Davy Crocket chopped down a hollow gum tree and built a long, narrow canoe . . .

John Darling thought it was just about the prettiest pink piglet he'd ever seen . . .

Pecos Bill was a full-fledged cowboy by the time most folks are learnin' to tie their shoes.

Of course, Bill didn't wear shoes - he wore boots, a big Stetson hat, a red bandana, and chaps that carried half the dust in west Texas.


The Details

The following information is intended primarily for schools, but it also applies to professional conferences and general audience performances.

TALL TALE AMERICA is a theatrical performance rather than a traditional “author assembly” and as such it requires a different level of preparation. Every school has different resources and facilities, and I am willing to work with your specific situation. The following information will get you started:

General Information

TALL TALE AMERICA is a 50-minute show portraying the history of the American frontier through tall tales, historical anecdotes, and authentic songs.

The show really does require a solid 45-50 minutes to do it right. If you wish to have time for announcements, introductions, question and answer session, etc., please plan accordingly. A full hour is reasonable. If you require more than one show, please allow a minimum of 30 minutes between shows.

This is an extremely high-energy performance, and I cannot do more than two shows in one day. One show is even better. Of course, your needs will depend on your enrollment and the size of your auditorium or multi-purpose room.

In planning your schedule, remember this: THE MORE THE MERRIER. This show is meant for large audiences; I have performed for as many as 700 students at a time with great success. If I can “cover” your entire student body with one or two performances, then I have more time to interact with students and staff in a more intimate, small-group setting.

In a typical one-day school visit, I will do up to four events; i.e., 1-2 performances and 2-3 small groups, for a total of four. I will also gladly sign books, and I will help you with the details of ordering at a discounted rate from the publishers. See further info on the Order Books page.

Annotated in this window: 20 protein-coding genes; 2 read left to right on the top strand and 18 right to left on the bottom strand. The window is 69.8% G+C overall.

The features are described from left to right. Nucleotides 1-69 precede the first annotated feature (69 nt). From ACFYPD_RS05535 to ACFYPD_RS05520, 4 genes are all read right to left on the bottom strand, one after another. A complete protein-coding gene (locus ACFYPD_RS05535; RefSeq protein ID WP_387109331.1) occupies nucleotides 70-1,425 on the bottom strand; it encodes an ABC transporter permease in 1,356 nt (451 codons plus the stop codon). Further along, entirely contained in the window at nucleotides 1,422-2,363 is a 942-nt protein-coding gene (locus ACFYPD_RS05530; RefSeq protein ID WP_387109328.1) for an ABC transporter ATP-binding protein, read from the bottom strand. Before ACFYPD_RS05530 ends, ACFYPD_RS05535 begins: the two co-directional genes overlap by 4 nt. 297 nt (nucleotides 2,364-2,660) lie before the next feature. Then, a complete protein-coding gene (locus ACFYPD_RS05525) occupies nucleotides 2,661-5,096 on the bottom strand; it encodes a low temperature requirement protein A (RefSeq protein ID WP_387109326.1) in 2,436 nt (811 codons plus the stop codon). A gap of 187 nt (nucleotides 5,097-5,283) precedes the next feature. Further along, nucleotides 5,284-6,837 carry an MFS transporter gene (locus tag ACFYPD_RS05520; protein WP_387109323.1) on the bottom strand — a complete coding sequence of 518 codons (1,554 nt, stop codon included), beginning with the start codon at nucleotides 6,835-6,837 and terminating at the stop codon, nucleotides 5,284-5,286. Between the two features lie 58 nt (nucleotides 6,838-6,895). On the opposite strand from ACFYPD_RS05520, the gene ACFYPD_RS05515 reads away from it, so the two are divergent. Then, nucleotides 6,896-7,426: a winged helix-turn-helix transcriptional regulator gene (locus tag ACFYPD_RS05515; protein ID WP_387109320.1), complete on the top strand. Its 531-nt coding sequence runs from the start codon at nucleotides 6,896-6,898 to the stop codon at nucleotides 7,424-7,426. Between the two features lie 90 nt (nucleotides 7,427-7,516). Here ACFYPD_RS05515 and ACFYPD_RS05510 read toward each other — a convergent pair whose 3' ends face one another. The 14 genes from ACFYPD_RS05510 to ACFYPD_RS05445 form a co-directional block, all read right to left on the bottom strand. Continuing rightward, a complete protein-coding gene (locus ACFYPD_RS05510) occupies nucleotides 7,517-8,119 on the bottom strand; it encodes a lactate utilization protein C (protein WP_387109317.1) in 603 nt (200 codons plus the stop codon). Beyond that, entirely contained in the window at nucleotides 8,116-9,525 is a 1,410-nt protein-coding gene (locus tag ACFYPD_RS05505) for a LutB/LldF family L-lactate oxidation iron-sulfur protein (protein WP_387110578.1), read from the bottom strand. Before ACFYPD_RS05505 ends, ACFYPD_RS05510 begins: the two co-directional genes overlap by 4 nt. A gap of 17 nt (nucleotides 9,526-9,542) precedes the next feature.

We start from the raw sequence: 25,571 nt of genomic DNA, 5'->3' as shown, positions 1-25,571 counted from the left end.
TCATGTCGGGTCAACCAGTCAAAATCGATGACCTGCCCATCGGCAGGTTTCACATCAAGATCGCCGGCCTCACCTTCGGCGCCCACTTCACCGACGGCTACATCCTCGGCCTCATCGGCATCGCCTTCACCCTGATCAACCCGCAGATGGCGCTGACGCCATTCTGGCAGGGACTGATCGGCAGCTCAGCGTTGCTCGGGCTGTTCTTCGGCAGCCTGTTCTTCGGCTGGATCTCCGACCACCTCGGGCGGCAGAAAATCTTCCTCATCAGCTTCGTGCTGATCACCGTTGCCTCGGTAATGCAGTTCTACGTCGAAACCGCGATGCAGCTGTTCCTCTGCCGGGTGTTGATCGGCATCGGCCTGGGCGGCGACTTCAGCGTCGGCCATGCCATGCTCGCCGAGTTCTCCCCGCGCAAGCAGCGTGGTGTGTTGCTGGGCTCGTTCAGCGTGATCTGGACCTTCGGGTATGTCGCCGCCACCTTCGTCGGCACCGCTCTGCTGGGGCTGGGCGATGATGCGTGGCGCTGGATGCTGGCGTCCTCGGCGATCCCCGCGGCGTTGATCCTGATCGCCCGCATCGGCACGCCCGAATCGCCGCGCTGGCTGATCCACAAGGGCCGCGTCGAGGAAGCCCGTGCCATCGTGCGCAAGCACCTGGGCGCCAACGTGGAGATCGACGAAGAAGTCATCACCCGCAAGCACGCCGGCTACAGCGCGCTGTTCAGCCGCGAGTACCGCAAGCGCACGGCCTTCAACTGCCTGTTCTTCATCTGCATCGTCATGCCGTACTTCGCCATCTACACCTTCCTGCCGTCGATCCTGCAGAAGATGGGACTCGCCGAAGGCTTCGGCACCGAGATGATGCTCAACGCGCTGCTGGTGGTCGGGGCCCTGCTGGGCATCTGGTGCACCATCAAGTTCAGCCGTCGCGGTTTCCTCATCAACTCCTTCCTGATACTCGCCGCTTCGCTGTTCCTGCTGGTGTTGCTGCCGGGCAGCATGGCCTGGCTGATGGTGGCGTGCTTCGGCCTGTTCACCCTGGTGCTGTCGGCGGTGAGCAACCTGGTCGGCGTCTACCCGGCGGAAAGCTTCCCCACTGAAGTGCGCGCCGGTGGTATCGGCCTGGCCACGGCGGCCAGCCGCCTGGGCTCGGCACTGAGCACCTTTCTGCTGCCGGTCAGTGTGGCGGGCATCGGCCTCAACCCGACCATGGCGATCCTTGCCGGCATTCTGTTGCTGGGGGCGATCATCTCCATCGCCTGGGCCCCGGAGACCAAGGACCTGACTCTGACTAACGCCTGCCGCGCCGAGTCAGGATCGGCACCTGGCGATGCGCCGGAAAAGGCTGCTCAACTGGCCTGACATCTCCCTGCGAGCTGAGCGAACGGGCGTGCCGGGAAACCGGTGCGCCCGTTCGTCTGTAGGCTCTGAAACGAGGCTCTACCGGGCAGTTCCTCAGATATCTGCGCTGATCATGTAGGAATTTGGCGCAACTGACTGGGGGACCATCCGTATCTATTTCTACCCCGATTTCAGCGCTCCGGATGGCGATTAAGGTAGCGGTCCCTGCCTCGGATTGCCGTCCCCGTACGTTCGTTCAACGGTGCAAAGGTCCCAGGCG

Younger Audiences

The above time frames are for grades 3 through 8, which is the target audience for the show (and for most of my books). For grades K-2, I do an abbreviated version of the show, emphasizing the stories and songs without the historical background. The length for this kind of assembly can be more flexible, anywhere from 25 - 40 minutes. You know your students.

I find that 2nd graders can handle the whole show if they are with older grades. But the full show is just too sophisticated for K-1. They love the stories and songs, though! And I have a special tall tale just for them.

Technical Information

TALL TALE AMERICA requires the following:
• a stage or other suitable performance area (see note #1 below);
• a table for props (3’ x 6’ or 8’ is good, but I can work with what you have);
• a P.A. system with two separate inputs, one for a microphone and one for my guitar (see note #2 below);
• a glass or bottle of water;
• a bunch of happy, smiling faces.


1. I usually work with a “bare stage,” but if you are inspired to create a backdrop or scenery, that’s wonderful. Some schools have created a forest set that works very nicely, but that’s just one suggestion. If your facility has stage lights, please consider how you might use them to create a more powerful theatrical effect. Depending upon your students and your facility, it’s nice to turn off the “house lights” and just work with the stage lights. I can give you more advice on this when I arrive.

2. I have a lapel-style, cordless microphone and acoustic guitar with built-in electrical pick-up. Both of these have a single-pole 1/​4” plug, but I carry multi-pole adapters that will fit P.A. systems that do not accept single-pole inputs. If your school has a lapel-style, cordless mike of your own, please have it ready. If it’s better than mine, I’ll use it. If not, it will be a back-up. If your P.A. has only one input, we will either have to make do with the acoustic guitar sound (okay in a small facility) or make arrangements for an amplifier (essential in a bigger facility).